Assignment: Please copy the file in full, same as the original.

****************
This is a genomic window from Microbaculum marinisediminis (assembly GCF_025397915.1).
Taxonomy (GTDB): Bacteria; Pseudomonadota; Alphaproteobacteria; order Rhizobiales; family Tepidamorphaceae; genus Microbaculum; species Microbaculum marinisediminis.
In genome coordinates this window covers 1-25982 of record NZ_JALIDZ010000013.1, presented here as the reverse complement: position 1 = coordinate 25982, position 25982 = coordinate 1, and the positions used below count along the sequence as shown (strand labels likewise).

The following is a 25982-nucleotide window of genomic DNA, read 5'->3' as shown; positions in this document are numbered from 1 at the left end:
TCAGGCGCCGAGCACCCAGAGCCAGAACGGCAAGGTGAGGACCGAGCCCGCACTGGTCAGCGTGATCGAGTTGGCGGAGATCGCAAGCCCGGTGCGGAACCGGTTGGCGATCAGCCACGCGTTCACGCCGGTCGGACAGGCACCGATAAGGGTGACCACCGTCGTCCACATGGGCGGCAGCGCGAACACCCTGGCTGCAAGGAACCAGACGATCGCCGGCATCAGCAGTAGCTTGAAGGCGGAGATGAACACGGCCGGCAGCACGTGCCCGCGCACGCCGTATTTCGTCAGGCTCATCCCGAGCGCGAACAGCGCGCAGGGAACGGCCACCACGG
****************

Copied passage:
This is a genomic window from Microbaculum marinisediminis (assembly GCF_025397915.1).
Taxonomy (GTDB): Bacteria; Pseudomonadota; Alphaproteobacteria; order Rhizobiales; family Tepidamorphaceae; genus Microbaculum; species Microbaculum marinisediminis.
In genome coordinates this window covers 1-25982 of record NZ_JALIDZ010000013.1, presented here as the reverse complement: position 1 = coordinate 25982, position 25982 = coordinate 1, and the positions used below count along the sequence as shown (strand labels likewise).

The following is a 25982-nucleotide window of genomic DNA, read 5'->3' as shown; positions in this document are numbered from 1 at the left end:
TCAGGCGCCGAGCACCCAGAGCCAGAACGGCAAGGTGAGGACCGAGCCCGCACTGGTCAGCGTGATCGAGTTGGCGGAGATCGCAAGCCCGGTGCGGAACCGGTTGGCGATCAGCCACGCGTTCACGCCGGTCGGACAGGCACCGATAAGGGTGACCACCGTCGTCCACATGGGCGGCAGCGCGAACACCCTGGCTGCAAGGAACCAGACGATCGCCGGCATCAGCAGTAGCTTGAAGGCGGAGATGAACACGGCCGGCAGCACGTGCCCGCGCACGCCGTATTTCGTCAGGCTCATCCCGAGCGCGAACAGCGCGCAGGGAACGGCCACCACGG